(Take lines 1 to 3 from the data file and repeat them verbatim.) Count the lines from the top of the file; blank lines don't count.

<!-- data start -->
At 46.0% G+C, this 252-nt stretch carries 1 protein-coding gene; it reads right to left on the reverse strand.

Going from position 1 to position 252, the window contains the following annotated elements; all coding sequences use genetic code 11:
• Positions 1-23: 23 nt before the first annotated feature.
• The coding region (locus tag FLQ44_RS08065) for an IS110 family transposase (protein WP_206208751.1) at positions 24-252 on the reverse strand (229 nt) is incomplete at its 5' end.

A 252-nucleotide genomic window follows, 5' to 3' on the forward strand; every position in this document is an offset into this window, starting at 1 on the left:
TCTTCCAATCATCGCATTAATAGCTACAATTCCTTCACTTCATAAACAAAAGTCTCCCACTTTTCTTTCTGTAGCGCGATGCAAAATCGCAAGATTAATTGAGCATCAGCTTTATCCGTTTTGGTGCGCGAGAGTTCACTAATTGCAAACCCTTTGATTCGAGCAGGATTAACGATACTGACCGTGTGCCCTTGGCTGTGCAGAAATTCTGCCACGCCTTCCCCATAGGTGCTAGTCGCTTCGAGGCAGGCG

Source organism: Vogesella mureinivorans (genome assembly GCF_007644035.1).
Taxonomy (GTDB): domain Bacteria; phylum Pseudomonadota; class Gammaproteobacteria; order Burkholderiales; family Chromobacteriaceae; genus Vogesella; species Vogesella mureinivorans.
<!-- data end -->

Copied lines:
At 46.0% G+C, this 252-nt stretch carries 1 protein-coding gene; it reads right to left on the reverse strand.

Going from position 1 to position 252, the window contains the following annotated elements; all coding sequences use genetic code 11:
• Positions 1-23: 23 nt before the first annotated feature.